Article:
To do this, I would export a full-quality uncompressed video from my editing software and open this file in QuickTime Pro. I would export this file to a QuickTime movie, and I would use the following settings to obtain a video of decent quality and reasonable size:

Dimensions: 320 by 240 pixels
Bit Rate: 220 kbps
Frame rate: No lower than 15 fps, no higher than 29.97
Audio: Mono, 80 kbps

Experiment from there to see what you come up with. Try to keep file sizes under 20 megabytes, depending on how long the video is. Remember that over a dial-up connection, it takes about 10 minutes to download a single megabyte. Consider how long you want to make your audience wait, and weight that against how good you want the video to look.

Of course, to get this video up for the public to see, you need to have server space. The best option is to get your own domain name and server space, which all told can cost anywhere from $30 to $200 dollars per year, depending on the features you need. I won’t cover all the ins and outs here because I’m bored of this topic. Get in touch with me if you need further assistance.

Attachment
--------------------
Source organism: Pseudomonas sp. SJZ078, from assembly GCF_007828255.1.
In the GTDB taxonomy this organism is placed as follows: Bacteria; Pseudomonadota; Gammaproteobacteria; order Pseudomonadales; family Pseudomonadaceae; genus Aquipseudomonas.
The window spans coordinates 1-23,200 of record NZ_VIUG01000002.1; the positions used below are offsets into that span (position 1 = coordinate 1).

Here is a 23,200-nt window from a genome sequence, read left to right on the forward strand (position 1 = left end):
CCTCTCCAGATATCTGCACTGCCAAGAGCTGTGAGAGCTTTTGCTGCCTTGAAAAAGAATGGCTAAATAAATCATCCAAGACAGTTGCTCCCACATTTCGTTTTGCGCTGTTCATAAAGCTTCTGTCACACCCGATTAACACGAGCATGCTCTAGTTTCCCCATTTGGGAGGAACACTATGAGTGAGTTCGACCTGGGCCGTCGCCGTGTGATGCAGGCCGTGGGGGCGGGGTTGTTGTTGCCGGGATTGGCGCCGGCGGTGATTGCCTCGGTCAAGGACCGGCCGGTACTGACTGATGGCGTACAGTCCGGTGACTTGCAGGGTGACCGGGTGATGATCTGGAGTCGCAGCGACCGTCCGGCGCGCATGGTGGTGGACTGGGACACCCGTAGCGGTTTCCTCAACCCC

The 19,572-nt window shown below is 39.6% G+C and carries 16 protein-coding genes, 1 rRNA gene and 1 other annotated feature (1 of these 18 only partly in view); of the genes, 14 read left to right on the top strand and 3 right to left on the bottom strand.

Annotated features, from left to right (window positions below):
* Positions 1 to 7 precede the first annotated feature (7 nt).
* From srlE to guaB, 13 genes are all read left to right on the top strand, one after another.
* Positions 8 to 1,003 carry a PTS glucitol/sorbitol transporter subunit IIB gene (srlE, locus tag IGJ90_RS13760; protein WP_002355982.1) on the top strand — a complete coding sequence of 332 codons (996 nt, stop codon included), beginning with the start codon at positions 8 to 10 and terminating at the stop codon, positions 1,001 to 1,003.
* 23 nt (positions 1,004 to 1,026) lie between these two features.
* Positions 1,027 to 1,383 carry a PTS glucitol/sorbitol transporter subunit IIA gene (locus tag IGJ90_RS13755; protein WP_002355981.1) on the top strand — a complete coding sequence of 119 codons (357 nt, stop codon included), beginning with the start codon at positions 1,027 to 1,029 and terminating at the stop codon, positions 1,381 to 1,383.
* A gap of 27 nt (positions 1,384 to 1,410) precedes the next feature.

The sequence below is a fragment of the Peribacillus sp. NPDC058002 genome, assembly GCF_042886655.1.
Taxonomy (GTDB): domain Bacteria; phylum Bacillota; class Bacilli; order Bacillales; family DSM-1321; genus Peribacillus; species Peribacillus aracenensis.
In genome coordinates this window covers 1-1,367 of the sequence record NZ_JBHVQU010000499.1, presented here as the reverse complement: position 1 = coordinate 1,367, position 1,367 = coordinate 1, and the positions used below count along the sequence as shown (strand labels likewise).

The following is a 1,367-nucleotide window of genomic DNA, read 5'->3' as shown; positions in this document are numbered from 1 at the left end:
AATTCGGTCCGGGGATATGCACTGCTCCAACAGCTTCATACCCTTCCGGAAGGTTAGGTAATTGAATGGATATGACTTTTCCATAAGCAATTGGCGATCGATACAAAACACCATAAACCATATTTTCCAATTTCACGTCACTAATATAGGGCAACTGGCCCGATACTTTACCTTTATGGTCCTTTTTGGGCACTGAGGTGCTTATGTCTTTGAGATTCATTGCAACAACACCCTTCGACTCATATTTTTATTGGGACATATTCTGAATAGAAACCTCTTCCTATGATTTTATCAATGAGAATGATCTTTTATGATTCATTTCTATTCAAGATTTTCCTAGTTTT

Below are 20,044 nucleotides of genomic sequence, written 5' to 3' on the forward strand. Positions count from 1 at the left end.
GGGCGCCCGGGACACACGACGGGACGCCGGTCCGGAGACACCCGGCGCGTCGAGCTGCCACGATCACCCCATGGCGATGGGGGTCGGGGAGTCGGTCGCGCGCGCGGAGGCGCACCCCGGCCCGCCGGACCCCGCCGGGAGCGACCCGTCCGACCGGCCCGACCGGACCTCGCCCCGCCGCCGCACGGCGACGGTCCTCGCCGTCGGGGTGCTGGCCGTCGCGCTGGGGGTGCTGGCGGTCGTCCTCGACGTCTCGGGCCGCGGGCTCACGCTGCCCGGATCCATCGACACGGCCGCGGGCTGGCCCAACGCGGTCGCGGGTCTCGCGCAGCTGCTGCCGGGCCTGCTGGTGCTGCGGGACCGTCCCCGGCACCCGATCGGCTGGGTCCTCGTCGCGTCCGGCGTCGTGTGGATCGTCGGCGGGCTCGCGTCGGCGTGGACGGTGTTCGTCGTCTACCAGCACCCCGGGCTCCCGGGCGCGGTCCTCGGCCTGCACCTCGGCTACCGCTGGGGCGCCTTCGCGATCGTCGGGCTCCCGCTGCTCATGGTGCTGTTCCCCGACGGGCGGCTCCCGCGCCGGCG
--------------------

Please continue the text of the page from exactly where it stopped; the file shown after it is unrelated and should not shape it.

I love simple, extensible technologies that work exactly the way they’re supposed to. That’s why I’ve always had a soft spot for DVDs. Sure, they’ve got quality issues and they’re not as reliable as tapes, but gosh dang it, they just WORK.

Of course, there’s things you’ve got to do to MAKE them just work. The first thing is that you have to get the audio into either uncompressed AIFF or compressed Dolby Digital format, and you’ve got to compress your video as MPEG-2. The good news is that every DVD authoring software title on the face of the planet has a built-in encoder for precisely that purpose, and it usually happens automatically when you bring in the video you want to use.

The other thing you have to do is build a menu system. Well, that’s not exactly true. You CAN just have a disc that automatically plays your video once and then stops. I actually use that a lot and it’s a great way to show around rough cuts of your work. But if you want a menu, or you want to include multiple videos on a single disc, they’re pretty easy to create, especially with a non-expert program like iDVD. Just experiment. You’ll figure it out.